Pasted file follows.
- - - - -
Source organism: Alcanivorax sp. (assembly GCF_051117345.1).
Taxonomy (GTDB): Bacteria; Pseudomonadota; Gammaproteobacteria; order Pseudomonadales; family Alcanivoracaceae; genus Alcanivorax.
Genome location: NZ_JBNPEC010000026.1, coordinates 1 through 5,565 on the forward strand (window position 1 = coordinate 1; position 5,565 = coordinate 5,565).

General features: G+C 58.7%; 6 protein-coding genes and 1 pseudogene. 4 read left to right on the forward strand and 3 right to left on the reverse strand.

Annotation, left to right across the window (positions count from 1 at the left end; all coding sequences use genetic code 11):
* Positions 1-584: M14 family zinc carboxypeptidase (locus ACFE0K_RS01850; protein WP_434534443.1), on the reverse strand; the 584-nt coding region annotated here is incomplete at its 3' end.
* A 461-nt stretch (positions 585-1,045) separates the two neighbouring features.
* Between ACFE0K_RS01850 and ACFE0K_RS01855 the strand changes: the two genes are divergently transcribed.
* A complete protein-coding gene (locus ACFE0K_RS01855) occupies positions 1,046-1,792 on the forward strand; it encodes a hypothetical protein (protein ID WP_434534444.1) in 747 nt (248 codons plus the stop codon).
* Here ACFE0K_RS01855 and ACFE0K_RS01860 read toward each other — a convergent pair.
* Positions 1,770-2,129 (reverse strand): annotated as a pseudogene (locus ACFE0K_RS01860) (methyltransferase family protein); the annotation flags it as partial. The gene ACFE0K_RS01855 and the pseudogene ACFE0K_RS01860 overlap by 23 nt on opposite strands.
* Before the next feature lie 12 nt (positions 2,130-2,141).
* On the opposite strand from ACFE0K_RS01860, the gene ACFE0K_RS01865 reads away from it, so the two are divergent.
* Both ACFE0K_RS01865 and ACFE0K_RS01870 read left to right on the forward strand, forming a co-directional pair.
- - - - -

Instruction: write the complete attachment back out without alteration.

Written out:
Source organism: Alcanivorax sp. (assembly GCF_051117345.1).
Taxonomy (GTDB): Bacteria; Pseudomonadota; Gammaproteobacteria; order Pseudomonadales; family Alcanivoracaceae; genus Alcanivorax.
Genome location: NZ_JBNPEC010000026.1, coordinates 1 through 5,565 on the forward strand (window position 1 = coordinate 1; position 5,565 = coordinate 5,565).

General features: G+C 58.7%; 6 protein-coding genes and 1 pseudogene. 4 read left to right on the forward strand and 3 right to left on the reverse strand.

Annotation, left to right across the window (positions count from 1 at the left end; all coding sequences use genetic code 11):
* Positions 1-584: M14 family zinc carboxypeptidase (locus ACFE0K_RS01850; protein WP_434534443.1), on the reverse strand; the 584-nt coding region annotated here is incomplete at its 3' end.
* A 461-nt stretch (positions 585-1,045) separates the two neighbouring features.
* Between ACFE0K_RS01850 and ACFE0K_RS01855 the strand changes: the two genes are divergently transcribed.
* A complete protein-coding gene (locus ACFE0K_RS01855) occupies positions 1,046-1,792 on the forward strand; it encodes a hypothetical protein (protein ID WP_434534444.1) in 747 nt (248 codons plus the stop codon).
* Here ACFE0K_RS01855 and ACFE0K_RS01860 read toward each other — a convergent pair.
* Positions 1,770-2,129 (reverse strand): annotated as a pseudogene (locus ACFE0K_RS01860) (methyltransferase family protein); the annotation flags it as partial. The gene ACFE0K_RS01855 and the pseudogene ACFE0K_RS01860 overlap by 23 nt on opposite strands.
* Before the next feature lie 12 nt (positions 2,130-2,141).
* On the opposite strand from ACFE0K_RS01860, the gene ACFE0K_RS01865 reads away from it, so the two are divergent.
* Both ACFE0K_RS01865 and ACFE0K_RS01870 read left to right on the forward strand, forming a co-directional pair.